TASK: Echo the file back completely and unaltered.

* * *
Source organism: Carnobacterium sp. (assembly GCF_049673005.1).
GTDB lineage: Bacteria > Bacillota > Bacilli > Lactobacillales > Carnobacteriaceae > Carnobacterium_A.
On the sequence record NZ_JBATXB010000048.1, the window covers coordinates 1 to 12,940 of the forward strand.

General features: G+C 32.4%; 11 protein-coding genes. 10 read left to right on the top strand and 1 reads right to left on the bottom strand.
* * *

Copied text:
Source organism: Carnobacterium sp. (assembly GCF_049673005.1).
GTDB lineage: Bacteria > Bacillota > Bacilli > Lactobacillales > Carnobacteriaceae > Carnobacterium_A.
On the sequence record NZ_JBATXB010000048.1, the window covers coordinates 1 to 12,940 of the forward strand.

General features: G+C 32.4%; 11 protein-coding genes. 10 read left to right on the top strand and 1 reads right to left on the bottom strand.